What keeps chief marketing officers up at night? According to new research from the CMO Council, 76% believe their jobs are on the line if their customer engagement isn’t sufficient and they aren’t satisfying consumers. And while customer satisfaction scores are the key to measuring that, only 10% say they’re able to adequately measure the financial impact of their efforts.
The need to compete on the basis of customer experience is heightening the anxiety and job security risks of chief marketing officers, who admit they are struggling to keep up with new digitally-driven ways to engage, satisfy and enrich the experience of more mobile, savvy and fickle customers.
According to a new study from the Chief Marketing Officer (CMO) Council, chief marketers know that their careers rise or fall based on their customer experience strategies. Nearly half of the respondents in the CMO Council worry they’ll be fired if their big bets on technology and the marketing tech stack fail to provide a unified view of the customer that they can act on.
Connecting the Dots
It’s all detailed in the CMO Council’s new report, “The State of Engagement: Bridging the Customer Journey Across Every Last Mile,” which points out a key discrepancy and challenge. While CEOs and CFOs measure the success of customer experience initiatives on bottom-line improvements like overall revenue growth and increases in individual sales, only 10% of their CMO members surveyed are able to tie customer experiences back to these business goals in real time.
Most (80%) of respondents said they are unable to (or can only sometimes) connect channels of engagement back to business impact while an additional 10% are only able to measure against business goals using time-consuming, manual processes that only involve select channels.
Asked to rate the state of their organization’s customer experience, 47% said they are failing to deliver on the customer expectation of personalization and contextual engagements:
The marketers surveyed expressed a mixed view of the state of customer engagement, with nearly half they are failing to deliver on the customer expectation of personalization and contextual engagements across the customer journey.
Marketers’ ROI Challenge
When asked if they could tie financial impact to specific channels of engagement, 41% said that systems fail to connect or deliver a unified view of the customer experience, while 33% said they “struggle’ to tie channels to financial impact—a rise from 22% of respondents in last year’s survey.
That means, looking across all their customer touchpoints, they are unable to identify which one(s) have done the most to elevate (or hinder) the execution of the CX (customer experience) strategy.
Fueled by the increasing demand for individualized experiences from a connected customer, most have adopted a new outlook of advancing with the tools on hand while taking on the role of “chief silo-buster.”
Need For Real-Time, Connected View
“CMOs have picked up the mantle of owning the development and execution of the customer experience strategy and are fully aware that their jobs depend on the success of these initiatives,” acknowledged Liz Miller, SVP of Marketing for the CMO Council.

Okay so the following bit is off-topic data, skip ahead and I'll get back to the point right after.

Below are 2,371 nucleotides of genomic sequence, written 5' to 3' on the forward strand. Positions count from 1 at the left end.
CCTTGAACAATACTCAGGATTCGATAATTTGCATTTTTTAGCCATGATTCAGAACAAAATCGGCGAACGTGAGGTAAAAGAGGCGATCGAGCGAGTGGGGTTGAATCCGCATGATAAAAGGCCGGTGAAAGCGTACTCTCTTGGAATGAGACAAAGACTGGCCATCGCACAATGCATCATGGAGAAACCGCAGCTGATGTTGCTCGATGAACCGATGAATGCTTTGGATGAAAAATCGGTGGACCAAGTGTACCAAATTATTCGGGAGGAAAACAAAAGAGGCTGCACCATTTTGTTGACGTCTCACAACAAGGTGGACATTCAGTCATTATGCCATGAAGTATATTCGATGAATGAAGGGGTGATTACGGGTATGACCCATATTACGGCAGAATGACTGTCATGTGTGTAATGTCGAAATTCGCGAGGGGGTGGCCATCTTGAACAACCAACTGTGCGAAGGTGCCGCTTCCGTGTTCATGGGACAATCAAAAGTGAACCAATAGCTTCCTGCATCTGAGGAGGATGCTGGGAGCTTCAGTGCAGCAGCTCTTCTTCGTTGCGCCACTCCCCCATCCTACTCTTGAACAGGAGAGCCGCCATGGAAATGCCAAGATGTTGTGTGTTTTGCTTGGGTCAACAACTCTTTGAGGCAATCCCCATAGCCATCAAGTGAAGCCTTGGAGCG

“But many are rightfully questioning the patchwork assembly of point solutions that have been amassed in the marketing technology stack. Marketers want to get going—connecting systems and busting silos to put the customer’s expectations above the drama being caused by fragmented tools that fail to deliver results for the business.”
Defining Customer Experience Success
Other findings in the report include:
• Marketers believe they need systems that leverage real-time data to deliver relevant, contextual experiences, ranking this as the No. 1 requirement for customer experience success.
• The second most critical requirement is an organization-wide single view of the customer to ensure uniform and consistent engagement.
• 51% hope that with new technology and/or talent, a single view of the customer could be possible
• 26% struggle to see a path forward, questioning whether a single view is realistic and attainable for the organization.
A Changing Landscape
Some of the issues explored in the report:
• How customer experience strategies have evolved in the past 12 months
• How technology purchase intentions compare between the buying boom of 2012–2017 and today’s model of digital transformation goals
• Requirements for successful and consistent delivery of customer experience strategies
• How marketers define “real time” and which attributes are being applied to segmentation strategies
• Drivers for advancement and innovation in today’s customer experience programs
• Measures and metrics that organizations will use to define success
• Areas of focus and attention in the coming year to advance the CX strategy
The findings of the study are based on an online audit of 211 senior marketing executives in primarily consumer-facing industries, including retail, consumer products, food and beverage, retail banking, consumer insurance, and travel and hospitality. Some 70% of respondents have a title of CMO, general manager of marketing or senior vice president of marketing, while 57% hail from organizations with annual revenues of more than $1 billion.
“CMOs who prioritize capabilities that provide a single point of control over their data and engagement flows are able to deliver relevant and personalized customer experiences that drive higher revenue, coupled with lower interaction costs,” said John Nash, Chief Marketing and Strategy Officer at RedPoint Global, which partnered on the report, which will be discssed in a webcast, “The State of Engagement: Bridging the Customer Journey Across Every Last Mile,” on May 1, 2018, at 10am PT/1pm ET.
See more in the infographic below: